5 Corporate Holiday Messages – Dos and Don’ts

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There is nothing more stressful than holiday shopping, except maybe figuring out the right holiday timed message to send as a brand or corporate leader.

During the last two months of the year, with holidays upon holidays (and this year in December many are back-to-back), how do you communicate? What do you communicate? Do you send messages at all?

Below are a three dos and two don’ts for corporate holiday messaging both for brands and executive leaders.

DO Thank Employees and Customers

The most important DO for the holiday timing is to let employees and customers know how much you value them. The brand and business both would not be growing or thriving without either.

  • Leverage social media channels to send a quick and cute Thank You video message or animated note out
  • Have leaders in the company personally thank their employees either in-person or virtually
  • Consider company-wide holiday gift – something small that anyone can enjoy
  • Leverage email marketing to send a special holiday newsletter to subscribed customers thanking them for their business and letting them know they’re valued, and their thoughts are important (Maybe toss in a special holiday coupon just for email subscribers too.)

DO Promote Any Community Involvement or Events

There is nothing better than giving back to others. During the holiday season if the company is involved in any community or charity events like food drives, gift drives, or volunteering, share those moments.

  • Use social media to share photos of employees volunteering or participating
  • Share milestone moments on social and in email with customers and employees when the company has donated to a charitable organization or gathered an incredible number of food or gift items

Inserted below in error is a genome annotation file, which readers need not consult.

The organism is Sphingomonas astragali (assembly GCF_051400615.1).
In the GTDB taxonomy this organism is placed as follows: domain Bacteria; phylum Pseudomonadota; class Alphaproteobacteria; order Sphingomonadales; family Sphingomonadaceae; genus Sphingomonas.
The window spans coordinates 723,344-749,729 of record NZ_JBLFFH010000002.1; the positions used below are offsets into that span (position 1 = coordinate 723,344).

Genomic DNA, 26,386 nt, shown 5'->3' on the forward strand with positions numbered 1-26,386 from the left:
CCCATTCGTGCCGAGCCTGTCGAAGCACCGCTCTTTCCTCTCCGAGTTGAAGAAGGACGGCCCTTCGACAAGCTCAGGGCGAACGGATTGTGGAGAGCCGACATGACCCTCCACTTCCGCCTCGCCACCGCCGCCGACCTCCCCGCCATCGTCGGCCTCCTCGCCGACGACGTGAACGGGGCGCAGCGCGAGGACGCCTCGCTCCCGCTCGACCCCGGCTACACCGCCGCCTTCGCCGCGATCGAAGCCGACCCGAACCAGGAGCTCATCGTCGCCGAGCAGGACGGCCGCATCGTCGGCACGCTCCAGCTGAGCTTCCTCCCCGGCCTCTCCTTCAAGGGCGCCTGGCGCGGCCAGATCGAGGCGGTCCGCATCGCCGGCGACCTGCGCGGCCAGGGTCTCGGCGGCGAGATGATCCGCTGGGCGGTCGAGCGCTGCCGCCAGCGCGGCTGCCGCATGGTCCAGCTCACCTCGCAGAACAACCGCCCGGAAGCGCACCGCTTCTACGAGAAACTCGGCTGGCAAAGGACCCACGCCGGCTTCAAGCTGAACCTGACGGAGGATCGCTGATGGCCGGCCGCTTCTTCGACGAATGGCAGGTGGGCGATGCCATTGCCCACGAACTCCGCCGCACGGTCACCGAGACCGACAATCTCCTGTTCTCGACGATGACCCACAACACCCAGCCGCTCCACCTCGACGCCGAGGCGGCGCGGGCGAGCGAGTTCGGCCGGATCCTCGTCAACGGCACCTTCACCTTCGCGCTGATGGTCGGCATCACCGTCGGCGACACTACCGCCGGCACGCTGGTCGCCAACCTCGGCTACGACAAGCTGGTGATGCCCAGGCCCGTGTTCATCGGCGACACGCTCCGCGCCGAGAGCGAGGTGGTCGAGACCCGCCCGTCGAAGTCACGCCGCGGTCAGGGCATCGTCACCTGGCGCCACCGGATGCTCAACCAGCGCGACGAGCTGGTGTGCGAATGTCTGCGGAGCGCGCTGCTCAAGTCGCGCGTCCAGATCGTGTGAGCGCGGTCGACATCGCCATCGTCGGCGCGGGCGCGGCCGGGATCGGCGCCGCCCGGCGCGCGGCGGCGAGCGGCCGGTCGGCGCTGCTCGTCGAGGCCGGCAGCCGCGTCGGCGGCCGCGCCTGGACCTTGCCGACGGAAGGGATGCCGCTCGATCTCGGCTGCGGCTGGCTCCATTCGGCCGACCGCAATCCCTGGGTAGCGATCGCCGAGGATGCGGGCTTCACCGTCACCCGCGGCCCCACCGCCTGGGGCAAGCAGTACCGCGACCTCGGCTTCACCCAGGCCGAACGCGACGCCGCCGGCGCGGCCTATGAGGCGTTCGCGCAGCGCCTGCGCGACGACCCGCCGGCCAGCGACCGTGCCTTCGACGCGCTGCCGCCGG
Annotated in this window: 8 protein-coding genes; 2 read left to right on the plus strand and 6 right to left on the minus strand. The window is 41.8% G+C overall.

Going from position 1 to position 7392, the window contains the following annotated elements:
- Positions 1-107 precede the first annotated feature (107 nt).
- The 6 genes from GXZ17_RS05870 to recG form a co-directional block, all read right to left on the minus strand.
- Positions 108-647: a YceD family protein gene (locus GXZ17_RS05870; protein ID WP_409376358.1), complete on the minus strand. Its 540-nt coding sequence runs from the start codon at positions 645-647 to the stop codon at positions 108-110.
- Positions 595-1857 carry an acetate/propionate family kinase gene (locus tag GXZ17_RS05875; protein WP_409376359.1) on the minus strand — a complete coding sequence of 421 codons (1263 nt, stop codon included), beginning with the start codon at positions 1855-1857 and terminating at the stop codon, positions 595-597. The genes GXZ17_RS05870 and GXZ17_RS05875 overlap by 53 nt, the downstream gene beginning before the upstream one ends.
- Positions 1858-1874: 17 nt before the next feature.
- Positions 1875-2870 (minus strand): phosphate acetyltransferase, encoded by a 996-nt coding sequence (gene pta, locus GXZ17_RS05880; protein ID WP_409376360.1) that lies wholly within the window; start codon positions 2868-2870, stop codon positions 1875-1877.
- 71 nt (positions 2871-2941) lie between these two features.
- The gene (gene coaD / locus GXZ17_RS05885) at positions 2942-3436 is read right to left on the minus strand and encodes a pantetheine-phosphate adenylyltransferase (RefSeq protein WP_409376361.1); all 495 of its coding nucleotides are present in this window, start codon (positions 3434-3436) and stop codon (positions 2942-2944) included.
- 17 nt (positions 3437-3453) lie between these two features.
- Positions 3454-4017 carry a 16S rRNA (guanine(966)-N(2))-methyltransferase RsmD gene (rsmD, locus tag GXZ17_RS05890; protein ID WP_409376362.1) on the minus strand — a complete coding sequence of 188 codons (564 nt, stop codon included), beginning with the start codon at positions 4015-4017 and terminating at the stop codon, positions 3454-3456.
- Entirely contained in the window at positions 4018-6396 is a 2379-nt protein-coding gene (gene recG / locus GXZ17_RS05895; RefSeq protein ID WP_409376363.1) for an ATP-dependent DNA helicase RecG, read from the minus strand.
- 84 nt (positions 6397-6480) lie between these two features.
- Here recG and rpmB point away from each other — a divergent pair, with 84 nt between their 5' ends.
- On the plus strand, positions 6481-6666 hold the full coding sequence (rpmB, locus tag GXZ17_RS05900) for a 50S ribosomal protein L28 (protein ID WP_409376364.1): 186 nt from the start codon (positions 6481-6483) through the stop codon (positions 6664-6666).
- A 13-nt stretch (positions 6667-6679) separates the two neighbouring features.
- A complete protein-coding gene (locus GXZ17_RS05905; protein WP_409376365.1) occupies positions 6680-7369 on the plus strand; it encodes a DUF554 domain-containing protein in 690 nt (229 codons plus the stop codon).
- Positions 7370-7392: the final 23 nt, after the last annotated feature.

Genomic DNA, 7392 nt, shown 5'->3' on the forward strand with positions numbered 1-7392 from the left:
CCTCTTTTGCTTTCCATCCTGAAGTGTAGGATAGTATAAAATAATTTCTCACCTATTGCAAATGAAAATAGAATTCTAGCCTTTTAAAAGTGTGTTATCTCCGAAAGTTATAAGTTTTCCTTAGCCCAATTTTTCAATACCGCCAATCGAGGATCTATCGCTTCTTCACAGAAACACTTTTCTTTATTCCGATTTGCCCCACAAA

• If the company is sponsoring any events, share that too – again social and email are your best platforms here, as well as press if the involvement has a meaningful impact

DO Share Special Brand Offers or New Products

Finally, the holidays mean holiday shopping. The last DO for any brand or business is to share those special end-of-year discounts, special sales dates, and new products.

  • Leverage social media and email to promote all three
  • Share coupons and discount reminders in email newsletters
  • Leverage paid marketing campaigns to drive shoppers on-site or online during sales dates and to promote new products (Think Instagram, Facebook, display and banner ads, and even Google discovery and traditional PPC ads)
  • Use exciting video content to tie in the joy and thrilling feel of the holidays around your brands’ products and online or physical environments

Do NOT Share Personal Financial Achievements or Growth

If your brand or business had a great year, that’s wonderful, but keep that to yourself. Never promote a personal or brand’s profit increase publicly, especially if products are not on the easily affordable side. Moreover, employees who learn about large differences in salaries or compensations (end-of-year or performance bonuses), could become easily disgruntled and unhappy.

Instead, if the business sees fiduciary success, let employees know you’re grateful for their hard work and contributions which has helped the business to see a profitable  year. That’s it. All the details needed.

Do NOT Use Charity or Politics to Promote Sales

The biggest no-no (honestly all year, but especially during the holidays) is to never use a charity or political situation or event to push a sale or promote the brand.

What we mean by that is creating a false connection. In other terms, don’t try to hard-sell products by jumping on the popularity of a charity or political element or trend. If the brand or product is not providing value or meaning in relation to either, it’s a no-go.

Closing Remarks: Stay True to Your Brand

At the end of the day, the way a brand or corporate leader handles holiday messaging will be unique to the business’ mission and person’s values. REI for example goes dark on Black Friday. They’re a shopping brand, but they so strongly believe in disconnecting and enjoying the great outdoors, that they go “black” so to speak, giving employees the opportunity to relax, refresh, unwind, and get active with nature.

So to end with a final tip, stay true to your brand. As a business. As a person. If the message doesn’t match the company’s vision and mission, or your personal ones, then skip it. Choose what feels right, and your audience will respond to the authenticity.

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